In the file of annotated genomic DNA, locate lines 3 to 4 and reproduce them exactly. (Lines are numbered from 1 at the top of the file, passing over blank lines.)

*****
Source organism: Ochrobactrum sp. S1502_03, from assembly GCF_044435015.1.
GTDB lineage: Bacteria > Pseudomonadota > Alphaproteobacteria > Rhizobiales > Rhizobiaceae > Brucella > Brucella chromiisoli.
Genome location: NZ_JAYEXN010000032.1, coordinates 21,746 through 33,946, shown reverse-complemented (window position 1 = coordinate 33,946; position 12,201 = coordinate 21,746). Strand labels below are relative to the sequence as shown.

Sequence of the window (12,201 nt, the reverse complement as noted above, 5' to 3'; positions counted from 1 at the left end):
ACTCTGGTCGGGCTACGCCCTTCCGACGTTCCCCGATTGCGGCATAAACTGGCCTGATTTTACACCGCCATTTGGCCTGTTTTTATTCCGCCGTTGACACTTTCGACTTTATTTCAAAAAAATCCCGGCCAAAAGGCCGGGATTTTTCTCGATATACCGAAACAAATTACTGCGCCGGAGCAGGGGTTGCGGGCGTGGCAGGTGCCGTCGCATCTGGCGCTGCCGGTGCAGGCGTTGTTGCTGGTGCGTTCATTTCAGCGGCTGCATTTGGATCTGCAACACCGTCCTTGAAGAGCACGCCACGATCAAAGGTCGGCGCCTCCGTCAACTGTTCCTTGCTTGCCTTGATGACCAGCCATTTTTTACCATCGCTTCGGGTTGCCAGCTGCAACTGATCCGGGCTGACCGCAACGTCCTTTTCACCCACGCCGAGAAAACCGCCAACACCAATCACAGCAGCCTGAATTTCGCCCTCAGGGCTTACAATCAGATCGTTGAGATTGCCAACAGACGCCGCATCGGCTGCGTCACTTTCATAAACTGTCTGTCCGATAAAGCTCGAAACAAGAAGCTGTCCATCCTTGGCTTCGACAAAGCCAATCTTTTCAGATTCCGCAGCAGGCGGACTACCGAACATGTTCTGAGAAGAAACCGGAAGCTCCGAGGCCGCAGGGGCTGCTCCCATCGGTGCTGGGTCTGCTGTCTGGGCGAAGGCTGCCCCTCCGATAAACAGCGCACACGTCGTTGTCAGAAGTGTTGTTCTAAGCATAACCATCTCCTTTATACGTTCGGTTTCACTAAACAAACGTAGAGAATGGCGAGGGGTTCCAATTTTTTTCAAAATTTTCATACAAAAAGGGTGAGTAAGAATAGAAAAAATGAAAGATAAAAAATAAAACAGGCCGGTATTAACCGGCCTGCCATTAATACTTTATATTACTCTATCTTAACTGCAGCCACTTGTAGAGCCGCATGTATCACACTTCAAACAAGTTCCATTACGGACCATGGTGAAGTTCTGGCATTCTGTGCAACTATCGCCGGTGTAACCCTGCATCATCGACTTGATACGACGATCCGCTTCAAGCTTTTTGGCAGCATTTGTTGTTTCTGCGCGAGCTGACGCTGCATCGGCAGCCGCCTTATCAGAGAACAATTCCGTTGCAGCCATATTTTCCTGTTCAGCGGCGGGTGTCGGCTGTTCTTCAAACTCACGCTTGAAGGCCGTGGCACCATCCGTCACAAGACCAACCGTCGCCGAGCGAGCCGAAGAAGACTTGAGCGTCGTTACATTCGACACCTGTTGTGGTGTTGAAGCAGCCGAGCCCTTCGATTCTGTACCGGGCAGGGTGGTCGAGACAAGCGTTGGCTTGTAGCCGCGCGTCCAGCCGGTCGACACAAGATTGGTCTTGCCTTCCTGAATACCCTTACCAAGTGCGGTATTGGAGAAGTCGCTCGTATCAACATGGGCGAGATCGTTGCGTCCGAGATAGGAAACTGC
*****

Genome location: NZ_JAYEXN010000032.1, coordinates 21,746 through 33,946, shown reverse-complemented (window position 1 = coordinate 33,946; position 12,201 = coordinate 21,746). Strand labels below are relative to the sequence as shown.

Sequence of the window (12,201 nt, the reverse complement as noted above, 5' to 3'; positions counted from 1 at the left end):